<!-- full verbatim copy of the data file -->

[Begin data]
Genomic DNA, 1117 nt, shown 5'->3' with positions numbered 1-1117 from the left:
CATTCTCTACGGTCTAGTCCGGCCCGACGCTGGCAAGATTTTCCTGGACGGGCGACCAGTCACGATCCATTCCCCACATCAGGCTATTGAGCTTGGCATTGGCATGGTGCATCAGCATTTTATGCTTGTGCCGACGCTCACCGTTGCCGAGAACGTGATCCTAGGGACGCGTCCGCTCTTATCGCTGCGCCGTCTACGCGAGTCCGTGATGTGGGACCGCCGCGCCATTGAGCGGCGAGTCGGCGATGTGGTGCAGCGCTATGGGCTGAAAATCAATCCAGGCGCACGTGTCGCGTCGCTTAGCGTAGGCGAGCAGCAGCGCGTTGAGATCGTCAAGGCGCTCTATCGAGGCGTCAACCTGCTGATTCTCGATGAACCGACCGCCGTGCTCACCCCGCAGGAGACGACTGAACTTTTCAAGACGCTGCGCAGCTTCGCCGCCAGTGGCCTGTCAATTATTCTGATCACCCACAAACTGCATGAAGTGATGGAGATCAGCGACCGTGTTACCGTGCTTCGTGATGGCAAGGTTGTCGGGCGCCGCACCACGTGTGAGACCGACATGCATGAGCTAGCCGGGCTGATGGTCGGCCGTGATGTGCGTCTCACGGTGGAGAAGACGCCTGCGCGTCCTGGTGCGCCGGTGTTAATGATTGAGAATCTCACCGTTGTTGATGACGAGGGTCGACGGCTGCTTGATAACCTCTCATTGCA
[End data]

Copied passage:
Genomic DNA, 1117 nt, shown 5'->3' with positions numbered 1-1117 from the left:
CATTCTCTACGGTCTAGTCCGGCCCGACGCTGGCAAGATTTTCCTGGACGGGCGACCAGTCACGATCCATTCCCCACATCAGGCTATTGAGCTTGGCATTGGCATGGTGCATCAGCATTTTATGCTTGTGCCGACGCTCACCGTTGCCGAGAACGTGATCCTAGGGACGCGTCCGCTCTTATCGCTGCGCCGTCTACGCGAGTCCGTGATGTGGGACCGCCGCGCCATTGAGCGGCGAGTCGGCGATGTGGTGCAGCGCTATGGGCTGAAAATCAATCCAGGCGCACGTGTCGCGTCGCTTAGCGTAGGCGAGCAGCAGCGCGTTGAGATCGTCAAGGCGCTCTATCGAGGCGTCAACCTGCTGATTCTCGATGAACCGACCGCCGTGCTCACCCCGCAGGAGACGACTGAACTTTTCAAGACGCTGCGCAGCTTCGCCGCCAGTGGCCTGTCAATTATTCTGATCACCCACAAACTGCATGAAGTGATGGAGATCAGCGACCGTGTTACCGTGCTTCGTGATGGCAAGGTTGTCGGGCGCCGCACCACGTGTGAGACCGACATGCATGAGCTAGCCGGGCTGATGGTCGGCCGTGATGTGCGTCTCACGGTGGAGAAGACGCCTGCGCGTCCTGGTGCGCCGGTGTTAATGATTGAGAATCTCACCGTTGTTGATGACGAGGGTCGACGGCTGCTTGATAACCTCTCATTGCA